The only part of this that was in the book was someone needing an IV and them taking the 4-hour rest. They had a lot of setbacks in the book and they were never in the lead like we see in the movie. The race descriptions in the book also weren’t particularly interesting and were not suspenseful at all.

In the movie, they come in second and would have been first had they not turned back to get Arthur. In real life, they came in 12th. But in the book Mikael says of this, “We had made navigation mistakes, we’d had penalties, we hadn’t made as much progress as we should have done on a number of the early stages. By the time we’d got to the TA where we met Arthur, we had lost six hours more than we should have done. Normally I would be going over and over each stage of what had happened. Normally I would already be analysing where we could have made better time, or made fewer mistakes. But this wasn’t ‘normally’, I realised, as I found myself starting to think instead that if we hadn’t lost those six hours then I would never have met Arthur. Perhaps these things happen for a reason.”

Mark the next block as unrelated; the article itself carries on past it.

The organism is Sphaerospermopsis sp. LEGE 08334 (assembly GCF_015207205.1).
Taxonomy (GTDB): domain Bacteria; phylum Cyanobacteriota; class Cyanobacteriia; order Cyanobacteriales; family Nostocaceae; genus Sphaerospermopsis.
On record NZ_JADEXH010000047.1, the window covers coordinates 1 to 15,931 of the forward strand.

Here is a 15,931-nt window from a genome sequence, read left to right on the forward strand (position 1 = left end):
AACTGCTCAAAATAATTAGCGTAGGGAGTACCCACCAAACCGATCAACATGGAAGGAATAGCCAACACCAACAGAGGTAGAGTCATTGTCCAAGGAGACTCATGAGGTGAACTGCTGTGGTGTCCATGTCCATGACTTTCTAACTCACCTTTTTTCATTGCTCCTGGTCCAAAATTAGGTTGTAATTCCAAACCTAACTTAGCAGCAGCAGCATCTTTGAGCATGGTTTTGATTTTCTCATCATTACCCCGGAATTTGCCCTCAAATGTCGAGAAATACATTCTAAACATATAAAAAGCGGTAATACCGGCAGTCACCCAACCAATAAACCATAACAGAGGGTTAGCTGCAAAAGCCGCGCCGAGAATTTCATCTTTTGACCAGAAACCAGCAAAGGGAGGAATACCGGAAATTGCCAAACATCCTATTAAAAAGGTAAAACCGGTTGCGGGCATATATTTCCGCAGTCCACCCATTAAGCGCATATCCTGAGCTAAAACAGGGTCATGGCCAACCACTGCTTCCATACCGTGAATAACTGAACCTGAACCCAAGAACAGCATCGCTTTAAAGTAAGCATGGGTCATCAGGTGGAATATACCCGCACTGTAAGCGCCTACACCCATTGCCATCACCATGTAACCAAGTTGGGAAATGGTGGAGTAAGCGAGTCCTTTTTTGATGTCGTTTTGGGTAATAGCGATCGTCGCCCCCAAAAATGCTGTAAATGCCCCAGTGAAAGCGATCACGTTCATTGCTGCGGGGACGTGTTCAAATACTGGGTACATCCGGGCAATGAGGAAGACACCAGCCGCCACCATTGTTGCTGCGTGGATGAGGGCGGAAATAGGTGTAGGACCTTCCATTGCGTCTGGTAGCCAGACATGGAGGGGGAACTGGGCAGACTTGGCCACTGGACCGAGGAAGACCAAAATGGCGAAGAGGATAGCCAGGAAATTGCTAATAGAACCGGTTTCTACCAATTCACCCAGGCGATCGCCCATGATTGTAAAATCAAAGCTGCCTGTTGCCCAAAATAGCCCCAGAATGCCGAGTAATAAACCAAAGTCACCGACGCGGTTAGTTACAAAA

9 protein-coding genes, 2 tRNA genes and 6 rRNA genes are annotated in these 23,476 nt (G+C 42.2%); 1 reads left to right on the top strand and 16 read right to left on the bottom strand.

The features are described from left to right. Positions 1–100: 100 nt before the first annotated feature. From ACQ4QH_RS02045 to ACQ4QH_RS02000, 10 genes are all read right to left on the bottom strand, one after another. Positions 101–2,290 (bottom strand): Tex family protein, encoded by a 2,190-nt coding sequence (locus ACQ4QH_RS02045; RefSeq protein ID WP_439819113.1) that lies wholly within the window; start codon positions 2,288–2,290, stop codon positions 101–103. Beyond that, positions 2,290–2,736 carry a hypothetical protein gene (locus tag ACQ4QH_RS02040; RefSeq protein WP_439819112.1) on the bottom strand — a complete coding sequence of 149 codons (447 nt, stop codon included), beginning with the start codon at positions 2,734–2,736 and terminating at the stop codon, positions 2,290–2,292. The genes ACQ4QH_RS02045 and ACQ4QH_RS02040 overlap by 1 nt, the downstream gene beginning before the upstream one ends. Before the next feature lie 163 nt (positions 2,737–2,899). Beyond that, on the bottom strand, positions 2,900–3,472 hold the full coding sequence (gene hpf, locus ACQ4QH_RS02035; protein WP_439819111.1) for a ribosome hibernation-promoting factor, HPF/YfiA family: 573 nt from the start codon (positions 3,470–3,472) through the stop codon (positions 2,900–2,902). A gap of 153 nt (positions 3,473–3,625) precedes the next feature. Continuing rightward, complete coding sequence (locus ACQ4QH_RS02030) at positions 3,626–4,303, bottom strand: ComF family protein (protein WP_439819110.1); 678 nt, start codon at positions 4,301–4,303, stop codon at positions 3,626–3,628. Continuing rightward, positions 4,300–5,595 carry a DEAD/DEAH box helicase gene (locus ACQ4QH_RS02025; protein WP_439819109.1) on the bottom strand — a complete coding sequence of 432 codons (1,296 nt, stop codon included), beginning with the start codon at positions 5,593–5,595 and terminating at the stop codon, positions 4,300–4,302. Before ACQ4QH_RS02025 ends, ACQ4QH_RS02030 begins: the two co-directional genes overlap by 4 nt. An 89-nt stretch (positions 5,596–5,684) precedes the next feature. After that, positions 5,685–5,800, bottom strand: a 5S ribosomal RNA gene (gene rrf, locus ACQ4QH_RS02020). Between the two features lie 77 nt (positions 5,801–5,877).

I guess I should talk about Arthur! In both they first see him at a transition area (TA) and Mikael/Michael gives him some food. They then continue on the race, and later see him yet again. At one point in the book, Mikael is able to convince his team to give Arthur their share of meatballs because Arthur is looking so bad. He places the food on a huge leaf, and says it is a meal fit for a king-hence the name Arthur. In the movie, it is a similar moment, but he calls him a king first with how patient the dog is and he isn’t begging for food. They then give him some of their meatballs, but not all of them, and Michael places them on a leaf. This scene felt like there was more ceremony to it in the book, but regardless, the movie is close enough.